“Manchester by the Sea” Movie Review


ManchesterbytheSea_Trailer

     Directors will often go their entire careers without creating what is deemed a masterpiece, but after a long screenwriting career, which includes an Oscar nomination for 2002’s “Gangs of New York, Kenneth Lonergan has achieved what so many filmmakers continue to strive for with every project.  His new film “Manchester by the Sea” is a powerful tour de force in dramatic characterization that allows his actors to transform into people with real feelings who exhibit raw and unrehearsed life like emotion.  Lonergan’s Oscar worthy script and direction brings out a number of truly excellent performances by the ensemble, particularly with Casey Affleck, who plays Lee Chandler, a broken man whose past has left him in a life of seclusion and regret. 

     Lonergan is primarily exploring the theme of loss and how it effects people’s lives as they move on and attempt to cope with their remaining responsibilities.  Lee is a janitor for several apartment buildings located within a Boston area suburb.  When we first meet him, Lonergan wants us to tag along for a few of his work calls, perhaps to establish the character’s daily routine of mundane and unappreciated tasks.  The story takes place during a cold and wintery time of the year, and Lee finds himself shoveling snow off pathways, unclogging toilets, and dealing with demanding tenants who want their plumbing problems fixed immediately.  But we also notice right away that Lee deals with everyone he comes into contact with in a seemingly emotionless state.  He exhibits nothing remotely close to a personality and often finds himself in his supervisor’s office for what is perceived as rude and unkind behavior.  There’s clearly something wrong, but we don’t know what it is.

     Then Lee receives a phone call from a family friend informing him his brother, Joe (Kyle Chandler), is in the hospital having suffered a heart attack.  We learn in a flashback scene of Joe having been diagnosed with heart problems and the severity of the disease likely someday cutting his life short.  When Lee arrives in Manchester, which is some 90 minutes from Boston, he learns from one of his brother’s co-workers, George (C.J. Wilson), that Joe has passed away.  Shortly thereafter, Lee is also told via Joe’s Will that he will be his 16 year old son Patrick’s (Lucas Hedges) guardian, a responsibility he is neither prepared for or mentally able to handle.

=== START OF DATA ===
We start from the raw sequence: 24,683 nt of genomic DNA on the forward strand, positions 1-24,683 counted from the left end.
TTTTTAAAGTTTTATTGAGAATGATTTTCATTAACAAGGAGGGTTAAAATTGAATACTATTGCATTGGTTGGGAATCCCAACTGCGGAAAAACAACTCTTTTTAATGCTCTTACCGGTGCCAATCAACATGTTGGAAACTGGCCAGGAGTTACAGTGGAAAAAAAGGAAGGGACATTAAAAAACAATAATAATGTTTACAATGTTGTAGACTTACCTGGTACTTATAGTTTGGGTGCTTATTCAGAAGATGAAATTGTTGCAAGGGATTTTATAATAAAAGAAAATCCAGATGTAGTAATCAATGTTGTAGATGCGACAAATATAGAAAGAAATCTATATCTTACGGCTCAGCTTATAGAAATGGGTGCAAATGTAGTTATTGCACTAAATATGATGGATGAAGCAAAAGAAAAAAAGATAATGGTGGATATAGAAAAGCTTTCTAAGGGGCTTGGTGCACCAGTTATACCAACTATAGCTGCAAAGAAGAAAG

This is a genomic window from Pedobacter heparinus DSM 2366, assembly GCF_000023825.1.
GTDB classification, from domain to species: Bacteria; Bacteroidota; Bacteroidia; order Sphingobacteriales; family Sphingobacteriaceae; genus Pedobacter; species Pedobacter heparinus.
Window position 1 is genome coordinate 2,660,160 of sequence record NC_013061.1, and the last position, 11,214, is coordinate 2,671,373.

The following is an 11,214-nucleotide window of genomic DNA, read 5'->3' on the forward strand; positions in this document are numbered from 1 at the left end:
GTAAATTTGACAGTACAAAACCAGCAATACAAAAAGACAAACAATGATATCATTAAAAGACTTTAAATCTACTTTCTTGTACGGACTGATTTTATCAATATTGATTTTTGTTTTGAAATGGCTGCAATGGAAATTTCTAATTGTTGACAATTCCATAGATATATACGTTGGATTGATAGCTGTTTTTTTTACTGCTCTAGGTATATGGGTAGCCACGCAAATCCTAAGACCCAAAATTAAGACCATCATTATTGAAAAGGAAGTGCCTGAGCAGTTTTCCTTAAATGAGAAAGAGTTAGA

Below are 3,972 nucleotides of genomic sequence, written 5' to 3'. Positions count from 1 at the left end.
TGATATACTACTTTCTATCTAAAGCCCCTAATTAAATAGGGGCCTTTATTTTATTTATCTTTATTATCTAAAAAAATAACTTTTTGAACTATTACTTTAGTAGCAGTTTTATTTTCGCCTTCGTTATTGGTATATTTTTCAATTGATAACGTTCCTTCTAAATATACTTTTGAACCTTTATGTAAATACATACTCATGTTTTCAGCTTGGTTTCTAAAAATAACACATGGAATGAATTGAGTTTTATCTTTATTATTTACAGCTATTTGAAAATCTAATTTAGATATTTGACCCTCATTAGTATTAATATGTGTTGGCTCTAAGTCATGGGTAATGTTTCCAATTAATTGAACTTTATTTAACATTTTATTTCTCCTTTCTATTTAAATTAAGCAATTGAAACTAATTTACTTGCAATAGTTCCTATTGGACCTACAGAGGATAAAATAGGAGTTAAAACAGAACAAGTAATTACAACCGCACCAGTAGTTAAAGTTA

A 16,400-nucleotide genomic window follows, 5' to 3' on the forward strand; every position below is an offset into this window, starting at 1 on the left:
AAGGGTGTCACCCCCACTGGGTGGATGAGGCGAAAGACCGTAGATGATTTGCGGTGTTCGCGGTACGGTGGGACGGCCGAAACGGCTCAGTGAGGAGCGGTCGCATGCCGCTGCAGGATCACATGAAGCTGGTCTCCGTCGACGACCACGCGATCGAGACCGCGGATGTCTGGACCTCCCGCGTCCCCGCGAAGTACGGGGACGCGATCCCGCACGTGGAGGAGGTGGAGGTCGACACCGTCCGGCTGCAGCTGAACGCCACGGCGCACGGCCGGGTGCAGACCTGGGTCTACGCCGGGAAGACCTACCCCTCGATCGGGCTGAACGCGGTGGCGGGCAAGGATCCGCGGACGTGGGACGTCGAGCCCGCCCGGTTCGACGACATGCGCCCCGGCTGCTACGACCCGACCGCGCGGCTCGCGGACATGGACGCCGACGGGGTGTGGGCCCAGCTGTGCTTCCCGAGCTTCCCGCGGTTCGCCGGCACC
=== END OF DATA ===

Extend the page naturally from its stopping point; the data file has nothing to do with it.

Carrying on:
Lee had been in Patrick’s life in the past, going on fishing trips with both him and Joe, but something terrible happened in Lee’s life that has left him permanently damaged and scarred.  In another flashback, we see into Lee’s past where he is still married to his wife, Randi (Michelle Williams), and has three beautiful young children.  Through these scenes, we see a couple who likely married young and is dealing with the realities of parenting and the life changing moments that come with it.  We all cope in different ways, but it seems Lee has chosen to deal with his problems by drinking and partying, a habit that clearly causes strain in his relationship with Randi.  I won’t reveal here where Lee and Randi’s story goes from that point, but the resulting tragedy is not only heartbreaking for the couple, but has serious consequences on their lives moving forward.  Now years later, Lee is being forced to care for a teenager who needs guidance at a time where he has lost his father and has no contact with his estranged mother.

     Many times when we look at our lives and the emotional twists and turns they often take, laughing at the situation seems to be the only way to keep from completely losing it.  Lonergan embraces this concept with nearly all of the characters, but particularly while exploring the relationship between Lee and Patrick as both adjust to a new set of circumstances.  Patrick is surprisingly resilient considering he has lost his father and may have to move to Boston away from his school and friends.  The two banter back and forth on everything from Patrick’s girlfriends staying over night to how cold they are when they accidentally forget where they parked their car.  Patrick seems to cope by depending on his friends as a distraction, whereas Lee is trying to make sense of his new role, trying to determine the right course for Patrick while navigating many of the same coming of age obstacles all teenagers face in dealing with divorce, death, and day to day life.

     “Manchester by the Sea” is one of the best films of 2016.  Lonergan has delivered a film that is devoid of any slick camera movement, instead preferring to utilize a steady frame with the occasional zoom in and out.  This allows the actors to own every scene and has the audience focusing solely on the performances and the impact of the story, which at times packs quite an emotional punch.  Sure, Lonergan has his characters riff on everything from “Star Trek” to the use of birth control, but at each of their cores you always know their is underlying grief causing them to seek ways to ignore the pain they feel daily.  The film will allow you to laugh at times, but the tragic circumstances that has brought each of the characters together is ever present and as heart wrenching as anything I’ve seen this year.  This is powerful storytelling about how people end up when everything in their life is turned upside down in the most unexpected of ways.  There are redeeming qualities to every character on screen, but we also know none of them will ever be the same.  GRADE: A